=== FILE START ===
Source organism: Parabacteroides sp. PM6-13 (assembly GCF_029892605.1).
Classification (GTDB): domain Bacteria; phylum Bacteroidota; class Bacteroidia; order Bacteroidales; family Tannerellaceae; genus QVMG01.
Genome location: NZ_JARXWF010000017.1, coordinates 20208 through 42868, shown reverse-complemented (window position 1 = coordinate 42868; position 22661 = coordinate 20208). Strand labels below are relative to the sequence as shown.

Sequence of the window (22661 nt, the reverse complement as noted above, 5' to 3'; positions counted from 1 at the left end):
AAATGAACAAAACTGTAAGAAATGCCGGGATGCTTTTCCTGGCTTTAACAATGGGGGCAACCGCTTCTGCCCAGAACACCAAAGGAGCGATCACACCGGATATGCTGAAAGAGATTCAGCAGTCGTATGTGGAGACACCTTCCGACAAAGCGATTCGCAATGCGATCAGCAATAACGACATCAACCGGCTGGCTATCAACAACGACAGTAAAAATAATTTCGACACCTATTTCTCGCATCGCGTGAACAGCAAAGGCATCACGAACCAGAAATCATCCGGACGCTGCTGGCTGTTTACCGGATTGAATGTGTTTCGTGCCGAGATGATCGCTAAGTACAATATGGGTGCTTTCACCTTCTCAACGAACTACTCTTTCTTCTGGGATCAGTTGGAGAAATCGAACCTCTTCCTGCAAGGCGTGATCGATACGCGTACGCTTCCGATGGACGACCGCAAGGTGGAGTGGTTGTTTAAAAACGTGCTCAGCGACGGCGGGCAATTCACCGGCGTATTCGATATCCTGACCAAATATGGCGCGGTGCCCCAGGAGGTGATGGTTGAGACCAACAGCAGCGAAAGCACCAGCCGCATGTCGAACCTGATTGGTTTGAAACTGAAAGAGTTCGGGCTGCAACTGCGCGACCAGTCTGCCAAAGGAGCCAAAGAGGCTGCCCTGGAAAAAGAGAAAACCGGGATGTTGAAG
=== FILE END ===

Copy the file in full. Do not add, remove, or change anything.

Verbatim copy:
Source organism: Parabacteroides sp. PM6-13 (assembly GCF_029892605.1).
Classification (GTDB): domain Bacteria; phylum Bacteroidota; class Bacteroidia; order Bacteroidales; family Tannerellaceae; genus QVMG01.
Genome location: NZ_JARXWF010000017.1, coordinates 20208 through 42868, shown reverse-complemented (window position 1 = coordinate 42868; position 22661 = coordinate 20208). Strand labels below are relative to the sequence as shown.

Sequence of the window (22661 nt, the reverse complement as noted above, 5' to 3'; positions counted from 1 at the left end):
AAATGAACAAAACTGTAAGAAATGCCGGGATGCTTTTCCTGGCTTTAACAATGGGGGCAACCGCTTCTGCCCAGAACACCAAAGGAGCGATCACACCGGATATGCTGAAAGAGATTCAGCAGTCGTATGTGGAGACACCTTCCGACAAAGCGATTCGCAATGCGATCAGCAATAACGACATCAACCGGCTGGCTATCAACAACGACAGTAAAAATAATTTCGACACCTATTTCTCGCATCGCGTGAACAGCAAAGGCATCACGAACCAGAAATCATCCGGACGCTGCTGGCTGTTTACCGGATTGAATGTGTTTCGTGCCGAGATGATCGCTAAGTACAATATGGGTGCTTTCACCTTCTCAACGAACTACTCTTTCTTCTGGGATCAGTTGGAGAAATCGAACCTCTTCCTGCAAGGCGTGATCGATACGCGTACGCTTCCGATGGACGACCGCAAGGTGGAGTGGTTGTTTAAAAACGTGCTCAGCGACGGCGGGCAATTCACCGGCGTATTCGATATCCTGACCAAATATGGCGCGGTGCCCCAGGAGGTGATGGTTGAGACCAACAGCAGCGAAAGCACCAGCCGCATGTCGAACCTGATTGGTTTGAAACTGAAAGAGTTCGGGCTGCAACTGCGCGACCAGTCTGCCAAAGGAGCCAAAGAGGCTGCCCTGGAAAAAGAGAAAACCGGGATGTTGAAG